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    Two Visions of America by Don Jans

    The Predicted War

    By Sigrid Weidenweber

    As I watch the columns of cold, hapless refugees move into Poland, my soul recoils. These pictures allow memories, long repressed to rise in my consciousness. As I see a mother with two toddlers, the picture of my own mother twenty-four-years old, holding my sister in her arms, while hanging on to me, her four-year-old. History repeats itself again. It’s the same country’s army the Ukrainians are fleeing, only the leader’s names differ. Then, it was Stalin, now it is Putin. The only difference, Stalin had a reason to invade Putin does not.

    But I want to speak about the refugees and their plight. The dreadful reality of their lives for the next months is painful to describe. I know, because when we fled the Russian onslaught, the conditions we had to endure remained with me for many years. The psychological toll on refugees cannot be measured, as people have different psychic strength. Although only four-years-old, I remembered many things—others I repressed.

    I know that my mother forgot none of the terrifying encounters we had in the months after we left our home and she filled the gaps in my memory as I got older. Refugees become shell-shocked, like soldiers under bombardment. Finally safe, it takes only two to three days when the food, one can carry in a bag runs out. Mother’s endure the worst pressures. The immediate demand for milk, diapers and food consumes their every waking moment.

    The psychic drama of being displaced, loosing one’s home and seeking shelter in make-shift camps leaves scars on the soul, so deep, that I had to write about my family’s exodus in my book A Harsh Wind Blows From The East. Through this confession, my nightmare abated. Yet, here we are again. Below is a small excerpt from my book that describes the overwhelming sense of helplessness people feel when fleeing an invader.

    Loaded with our baggage, it took us a long time to reach the train station. Inside, the main hall resembled a madhouse. Milling and shoving crowds, pushing mountains of baggage, created a maelstrom, blocking the access to the departure platforms. The few officials in attendance were overwhelmed by the frantic populace seeking an escape.

    Indeed, no one even knew if there would be a train arriving to carry people to safety. My mother, with the two of us clinging wide-eyed to her, stood overwhelmed and helpless in the middle of the human whirlpool. She despaired of ever reaching the departure platforms. Anxiously searching the crowd for a familiar face, she did the only thing she knew to do—she prayed.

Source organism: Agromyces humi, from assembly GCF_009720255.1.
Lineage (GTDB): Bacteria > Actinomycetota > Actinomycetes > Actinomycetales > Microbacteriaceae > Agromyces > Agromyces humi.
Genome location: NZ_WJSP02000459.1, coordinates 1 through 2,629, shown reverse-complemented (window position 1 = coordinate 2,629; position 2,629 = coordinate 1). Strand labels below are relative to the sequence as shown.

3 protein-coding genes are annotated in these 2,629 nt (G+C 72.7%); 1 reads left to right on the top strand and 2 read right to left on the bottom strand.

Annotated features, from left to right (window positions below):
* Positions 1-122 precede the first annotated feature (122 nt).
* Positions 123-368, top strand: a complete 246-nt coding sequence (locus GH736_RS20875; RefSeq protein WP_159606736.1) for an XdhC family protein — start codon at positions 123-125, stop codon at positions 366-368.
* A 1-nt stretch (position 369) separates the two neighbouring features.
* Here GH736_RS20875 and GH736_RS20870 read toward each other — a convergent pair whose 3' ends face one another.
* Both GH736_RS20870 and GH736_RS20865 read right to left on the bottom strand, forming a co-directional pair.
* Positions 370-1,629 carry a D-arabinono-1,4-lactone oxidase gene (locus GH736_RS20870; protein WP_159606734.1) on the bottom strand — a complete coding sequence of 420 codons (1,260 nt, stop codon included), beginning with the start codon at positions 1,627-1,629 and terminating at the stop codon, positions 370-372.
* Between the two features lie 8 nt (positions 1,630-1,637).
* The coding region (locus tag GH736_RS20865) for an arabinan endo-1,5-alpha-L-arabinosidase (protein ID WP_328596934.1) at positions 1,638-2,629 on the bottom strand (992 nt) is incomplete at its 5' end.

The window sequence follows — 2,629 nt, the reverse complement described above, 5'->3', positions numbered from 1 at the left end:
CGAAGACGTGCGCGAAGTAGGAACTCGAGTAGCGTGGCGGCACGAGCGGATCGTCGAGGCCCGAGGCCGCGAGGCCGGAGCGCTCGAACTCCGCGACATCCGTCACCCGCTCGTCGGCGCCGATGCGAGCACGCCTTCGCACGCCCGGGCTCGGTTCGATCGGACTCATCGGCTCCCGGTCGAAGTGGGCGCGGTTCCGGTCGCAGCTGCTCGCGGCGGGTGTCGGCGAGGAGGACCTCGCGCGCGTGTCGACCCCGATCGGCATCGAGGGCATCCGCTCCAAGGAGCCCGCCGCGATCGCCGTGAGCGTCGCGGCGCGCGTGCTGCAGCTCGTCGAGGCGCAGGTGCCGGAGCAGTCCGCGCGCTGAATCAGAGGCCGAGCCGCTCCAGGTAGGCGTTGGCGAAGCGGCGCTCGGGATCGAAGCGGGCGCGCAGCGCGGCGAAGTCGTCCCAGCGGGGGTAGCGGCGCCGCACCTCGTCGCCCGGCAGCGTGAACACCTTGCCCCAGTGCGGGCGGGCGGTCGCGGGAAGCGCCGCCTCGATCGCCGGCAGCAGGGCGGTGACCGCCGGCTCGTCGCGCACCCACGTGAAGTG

Knowing that all this suffering, the destruction of their homes, the loss of life and the exodus of the Ukrainian population was entirely preventable, infuriates thinking people. The rumblings of war were heard, at least, two years ago. 

    And yet, because of expediency, avarice and dreadful politics we see the disaster unfolding. The most recent warning the world received was the Biden administration’s handling of the Afghan crisis. The incompetent, cruel way our relationship with the Afghan country was dissolved sent signals to Russia and China to advance their expansion goals, and most analysts wager that Taiwan will be next.

    I was born into a war created by two psychopathic rulers, Hitler and Stalin, and lived with the consequences of their grandiose ambitions most of my life. I am saddened, distressed and afraid what the future holds for my family. America has never experienced war on their part of the continent. However, America shows weakness and moral decay to our enemies. Our martial arsenal is depleted, shortened by attrition and cuts in spending, while China has built an arsenal par excellence. So, this time in history, our enemies have the means to hurt us from afar, and destroy us from within, for they are already helped by the traitors among us.

    The views and opinions expressed in this commentary are those of the author and do not necessarily reflect the official position of Citizens Journal


     Sigrid Weidenweber grew up in communist East Berlin, escaping it using a French passport. Ms. Weidenweber holds a degree in medical technology as well as psychology and has course work in Anthropology.  She is co-founder of Aid for Afghans.  Weidenweber has traveled the world and lived with Pakistani Muslims, learning about the culture and religion. She is a published author and lecturer. You can find her books on Amazon.com


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